Skip to main content

Health: Children's Palliative Care

Volume 699: debated on Tuesday 19 February 2008

My honourable friend the Parliamentary Under-Secretary of State, Department of Health (Ivan Lewis) has made the following Written Ministerial Statement.

In May 2006, the Secretary of State announced details of an independent review of palliative care services for children and young people with life-limiting or life-threatening illnesses and their families.

This independent review was an important piece of work. It offered us a crucial opportunity to look at current provision and consider what more can be done to improve the sustainability and accessibility of children’s palliative care services in both the statutory and voluntary sectors. The Government accepted and endorsed the recommendations contained in the review report and committed to the delivery of a first ever national strategy for children’s palliative care to meet the expectations of the review, of sector stakeholders and of children and families.

The strategy, which is launched today, sets out clear expectations for improving choice, access and continuity of care, and seeks to place palliative care at the centre of local children’s service provision. It highlights how commissioners, providers and teams of palliative care professionals can shape the provision of services to meet the needs of children, young people and their families. In addition, it emphasises the roles that each can play in providing child-focused, family-centred services and gives examples of what could be put in place to achieve this.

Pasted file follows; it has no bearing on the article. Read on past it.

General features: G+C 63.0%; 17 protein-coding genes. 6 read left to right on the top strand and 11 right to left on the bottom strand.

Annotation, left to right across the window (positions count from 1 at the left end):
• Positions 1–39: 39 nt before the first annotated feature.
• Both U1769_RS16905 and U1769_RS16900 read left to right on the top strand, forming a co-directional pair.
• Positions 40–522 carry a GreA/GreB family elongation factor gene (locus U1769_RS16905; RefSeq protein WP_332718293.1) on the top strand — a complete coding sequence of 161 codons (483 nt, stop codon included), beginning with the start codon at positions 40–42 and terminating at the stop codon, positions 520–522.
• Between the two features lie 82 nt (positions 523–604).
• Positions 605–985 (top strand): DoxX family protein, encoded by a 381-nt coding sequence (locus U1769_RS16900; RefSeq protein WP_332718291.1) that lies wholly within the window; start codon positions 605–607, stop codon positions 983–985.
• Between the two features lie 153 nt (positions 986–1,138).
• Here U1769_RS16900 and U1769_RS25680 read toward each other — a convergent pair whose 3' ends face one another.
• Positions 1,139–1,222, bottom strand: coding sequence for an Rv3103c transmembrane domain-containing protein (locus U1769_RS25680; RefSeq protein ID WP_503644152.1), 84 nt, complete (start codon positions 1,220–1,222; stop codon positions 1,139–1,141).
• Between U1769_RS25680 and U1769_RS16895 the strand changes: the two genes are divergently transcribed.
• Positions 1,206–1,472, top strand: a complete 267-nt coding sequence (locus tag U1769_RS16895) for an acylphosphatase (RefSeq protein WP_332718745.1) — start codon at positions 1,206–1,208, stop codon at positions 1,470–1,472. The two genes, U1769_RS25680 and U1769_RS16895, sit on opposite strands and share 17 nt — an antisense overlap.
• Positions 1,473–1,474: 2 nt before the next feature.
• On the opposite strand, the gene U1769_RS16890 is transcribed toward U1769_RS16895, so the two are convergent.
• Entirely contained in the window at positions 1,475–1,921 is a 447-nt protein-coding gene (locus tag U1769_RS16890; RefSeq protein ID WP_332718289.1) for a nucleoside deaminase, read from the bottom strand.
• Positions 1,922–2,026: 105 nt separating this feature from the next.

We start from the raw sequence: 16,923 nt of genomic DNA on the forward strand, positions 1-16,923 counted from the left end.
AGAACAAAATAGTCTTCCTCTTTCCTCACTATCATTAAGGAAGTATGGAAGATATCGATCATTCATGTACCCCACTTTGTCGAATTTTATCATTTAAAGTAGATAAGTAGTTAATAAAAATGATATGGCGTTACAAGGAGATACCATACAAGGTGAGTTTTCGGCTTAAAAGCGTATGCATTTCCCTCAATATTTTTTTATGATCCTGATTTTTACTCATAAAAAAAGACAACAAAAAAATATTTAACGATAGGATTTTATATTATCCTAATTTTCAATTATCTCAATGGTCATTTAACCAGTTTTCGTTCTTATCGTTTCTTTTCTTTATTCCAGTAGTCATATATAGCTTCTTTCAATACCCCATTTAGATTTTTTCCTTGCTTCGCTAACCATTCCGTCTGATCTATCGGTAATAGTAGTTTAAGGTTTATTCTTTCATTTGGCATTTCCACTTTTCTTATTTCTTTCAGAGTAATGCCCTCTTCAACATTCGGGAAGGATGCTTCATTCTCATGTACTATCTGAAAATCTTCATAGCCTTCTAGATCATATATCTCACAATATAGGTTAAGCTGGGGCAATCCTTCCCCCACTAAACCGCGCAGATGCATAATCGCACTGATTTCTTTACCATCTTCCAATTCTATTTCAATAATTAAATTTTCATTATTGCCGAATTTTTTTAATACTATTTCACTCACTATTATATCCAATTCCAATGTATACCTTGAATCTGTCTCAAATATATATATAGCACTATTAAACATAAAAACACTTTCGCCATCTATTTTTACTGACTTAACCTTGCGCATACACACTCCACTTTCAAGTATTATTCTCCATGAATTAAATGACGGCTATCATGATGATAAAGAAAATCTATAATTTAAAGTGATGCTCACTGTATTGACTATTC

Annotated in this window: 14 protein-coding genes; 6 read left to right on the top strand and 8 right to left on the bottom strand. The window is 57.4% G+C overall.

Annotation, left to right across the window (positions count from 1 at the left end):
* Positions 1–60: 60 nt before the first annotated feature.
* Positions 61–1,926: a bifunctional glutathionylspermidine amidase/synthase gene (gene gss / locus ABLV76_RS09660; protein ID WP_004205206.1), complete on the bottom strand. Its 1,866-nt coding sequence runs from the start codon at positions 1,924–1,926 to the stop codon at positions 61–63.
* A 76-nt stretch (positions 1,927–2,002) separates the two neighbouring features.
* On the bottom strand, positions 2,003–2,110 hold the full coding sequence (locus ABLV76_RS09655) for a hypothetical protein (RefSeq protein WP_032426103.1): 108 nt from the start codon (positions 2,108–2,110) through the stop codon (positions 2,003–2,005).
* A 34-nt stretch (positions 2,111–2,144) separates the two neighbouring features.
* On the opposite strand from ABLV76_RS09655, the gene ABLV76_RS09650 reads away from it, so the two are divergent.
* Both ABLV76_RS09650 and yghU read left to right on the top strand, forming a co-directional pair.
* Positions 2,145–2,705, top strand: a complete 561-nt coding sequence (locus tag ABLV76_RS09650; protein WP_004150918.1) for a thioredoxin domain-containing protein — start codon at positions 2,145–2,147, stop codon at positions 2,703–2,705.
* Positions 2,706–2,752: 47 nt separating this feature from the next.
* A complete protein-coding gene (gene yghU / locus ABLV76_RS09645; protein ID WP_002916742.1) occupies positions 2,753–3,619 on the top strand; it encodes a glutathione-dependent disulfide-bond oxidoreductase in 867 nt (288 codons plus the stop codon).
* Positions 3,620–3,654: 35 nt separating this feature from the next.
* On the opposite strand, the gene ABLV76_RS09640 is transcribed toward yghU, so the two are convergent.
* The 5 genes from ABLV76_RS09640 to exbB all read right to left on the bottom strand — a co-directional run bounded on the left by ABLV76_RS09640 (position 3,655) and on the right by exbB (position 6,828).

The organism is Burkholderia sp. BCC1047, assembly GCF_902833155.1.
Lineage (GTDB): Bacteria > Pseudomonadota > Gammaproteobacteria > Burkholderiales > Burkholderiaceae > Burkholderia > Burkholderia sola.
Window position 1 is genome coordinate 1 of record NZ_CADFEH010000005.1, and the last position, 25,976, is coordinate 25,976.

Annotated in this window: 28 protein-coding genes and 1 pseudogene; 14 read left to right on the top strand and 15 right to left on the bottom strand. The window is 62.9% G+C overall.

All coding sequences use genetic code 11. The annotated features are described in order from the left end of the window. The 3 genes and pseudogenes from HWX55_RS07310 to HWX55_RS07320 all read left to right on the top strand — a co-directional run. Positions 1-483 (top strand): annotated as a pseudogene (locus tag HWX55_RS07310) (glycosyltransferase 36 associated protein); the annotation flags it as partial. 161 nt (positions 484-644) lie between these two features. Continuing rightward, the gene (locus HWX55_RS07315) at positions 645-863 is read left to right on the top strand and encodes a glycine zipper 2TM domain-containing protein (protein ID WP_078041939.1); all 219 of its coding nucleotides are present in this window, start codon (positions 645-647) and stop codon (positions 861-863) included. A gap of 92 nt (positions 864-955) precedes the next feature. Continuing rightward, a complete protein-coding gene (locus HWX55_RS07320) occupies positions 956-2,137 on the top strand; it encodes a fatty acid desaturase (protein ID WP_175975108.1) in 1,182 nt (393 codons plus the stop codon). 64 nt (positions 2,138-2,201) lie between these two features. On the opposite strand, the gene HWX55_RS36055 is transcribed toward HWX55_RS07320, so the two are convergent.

The policy sits as a framework for future service development. It seeks to highlight the key aspects of the independent review and challenge local areas to take this group of children more seriously. Accordingly, local areas will need to devise their own strategies and spend their money better to deliver more effective and more equitable services.

The findings of the Independent Review of Children’s Palliative Care Services and the cross-government programme Aiming High for Disabled Children are backed by a significant financial commitment to help deliver the step-change in service provision that is needed for these children, young people and their families, all of whom wish to pursue ordinary lives, achieve their full potential and make a contribution to society.

A copy of the report has been placed in the Library.